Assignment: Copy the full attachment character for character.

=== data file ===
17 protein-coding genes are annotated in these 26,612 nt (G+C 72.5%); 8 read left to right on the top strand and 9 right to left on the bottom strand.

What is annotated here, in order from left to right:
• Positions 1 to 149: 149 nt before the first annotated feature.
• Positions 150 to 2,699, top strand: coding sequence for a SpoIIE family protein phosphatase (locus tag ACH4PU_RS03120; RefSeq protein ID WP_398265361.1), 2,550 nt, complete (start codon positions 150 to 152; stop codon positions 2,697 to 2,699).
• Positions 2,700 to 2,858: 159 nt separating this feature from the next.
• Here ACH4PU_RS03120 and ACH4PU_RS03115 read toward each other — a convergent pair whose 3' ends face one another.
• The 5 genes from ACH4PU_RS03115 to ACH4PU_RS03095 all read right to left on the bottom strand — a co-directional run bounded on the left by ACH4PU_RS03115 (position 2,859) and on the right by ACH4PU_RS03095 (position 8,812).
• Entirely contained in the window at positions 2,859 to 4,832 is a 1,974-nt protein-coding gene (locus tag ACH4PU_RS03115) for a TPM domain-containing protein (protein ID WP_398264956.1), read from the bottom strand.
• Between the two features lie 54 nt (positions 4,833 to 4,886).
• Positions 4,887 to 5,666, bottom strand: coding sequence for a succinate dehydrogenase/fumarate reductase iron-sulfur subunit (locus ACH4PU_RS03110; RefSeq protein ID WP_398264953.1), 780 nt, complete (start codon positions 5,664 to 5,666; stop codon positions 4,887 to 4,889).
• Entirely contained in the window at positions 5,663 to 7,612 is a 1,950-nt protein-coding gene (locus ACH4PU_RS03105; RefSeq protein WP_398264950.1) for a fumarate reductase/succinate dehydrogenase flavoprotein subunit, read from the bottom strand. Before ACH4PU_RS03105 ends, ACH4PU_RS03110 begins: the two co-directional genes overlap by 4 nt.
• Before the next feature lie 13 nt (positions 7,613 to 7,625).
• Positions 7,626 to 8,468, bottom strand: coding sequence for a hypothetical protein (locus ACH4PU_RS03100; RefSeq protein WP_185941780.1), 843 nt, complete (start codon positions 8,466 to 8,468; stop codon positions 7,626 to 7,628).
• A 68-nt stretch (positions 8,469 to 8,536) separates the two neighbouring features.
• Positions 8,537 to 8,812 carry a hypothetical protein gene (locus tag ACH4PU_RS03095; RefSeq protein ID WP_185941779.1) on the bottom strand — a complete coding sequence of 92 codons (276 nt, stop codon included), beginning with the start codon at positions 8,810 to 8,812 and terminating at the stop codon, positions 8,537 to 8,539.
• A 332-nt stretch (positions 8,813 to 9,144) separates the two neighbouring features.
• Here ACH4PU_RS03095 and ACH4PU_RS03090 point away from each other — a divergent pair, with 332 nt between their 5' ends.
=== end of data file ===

17 protein-coding genes are annotated in these 26,612 nt (G+C 72.5%); 8 read left to right on the top strand and 9 right to left on the bottom strand.

What is annotated here, in order from left to right:
• Positions 1 to 149: 149 nt before the first annotated feature.
• Positions 150 to 2,699, top strand: coding sequence for a SpoIIE family protein phosphatase (locus tag ACH4PU_RS03120; RefSeq protein ID WP_398265361.1), 2,550 nt, complete (start codon positions 150 to 152; stop codon positions 2,697 to 2,699).
• Positions 2,700 to 2,858: 159 nt separating this feature from the next.
• Here ACH4PU_RS03120 and ACH4PU_RS03115 read toward each other — a convergent pair whose 3' ends face one another.
• The 5 genes from ACH4PU_RS03115 to ACH4PU_RS03095 all read right to left on the bottom strand — a co-directional run bounded on the left by ACH4PU_RS03115 (position 2,859) and on the right by ACH4PU_RS03095 (position 8,812).
• Entirely contained in the window at positions 2,859 to 4,832 is a 1,974-nt protein-coding gene (locus tag ACH4PU_RS03115) for a TPM domain-containing protein (protein ID WP_398264956.1), read from the bottom strand.
• Between the two features lie 54 nt (positions 4,833 to 4,886).
• Positions 4,887 to 5,666, bottom strand: coding sequence for a succinate dehydrogenase/fumarate reductase iron-sulfur subunit (locus ACH4PU_RS03110; RefSeq protein ID WP_398264953.1), 780 nt, complete (start codon positions 5,664 to 5,666; stop codon positions 4,887 to 4,889).
• Entirely contained in the window at positions 5,663 to 7,612 is a 1,950-nt protein-coding gene (locus ACH4PU_RS03105; RefSeq protein WP_398264950.1) for a fumarate reductase/succinate dehydrogenase flavoprotein subunit, read from the bottom strand. Before ACH4PU_RS03105 ends, ACH4PU_RS03110 begins: the two co-directional genes overlap by 4 nt.
• Before the next feature lie 13 nt (positions 7,613 to 7,625).
• Positions 7,626 to 8,468, bottom strand: coding sequence for a hypothetical protein (locus ACH4PU_RS03100; RefSeq protein WP_185941780.1), 843 nt, complete (start codon positions 8,466 to 8,468; stop codon positions 7,626 to 7,628).
• A 68-nt stretch (positions 8,469 to 8,536) separates the two neighbouring features.
• Positions 8,537 to 8,812 carry a hypothetical protein gene (locus tag ACH4PU_RS03095; RefSeq protein ID WP_185941779.1) on the bottom strand — a complete coding sequence of 92 codons (276 nt, stop codon included), beginning with the start codon at positions 8,810 to 8,812 and terminating at the stop codon, positions 8,537 to 8,539.
• A 332-nt stretch (positions 8,813 to 9,144) separates the two neighbouring features.
• Here ACH4PU_RS03095 and ACH4PU_RS03090 point away from each other — a divergent pair, with 332 nt between their 5' ends.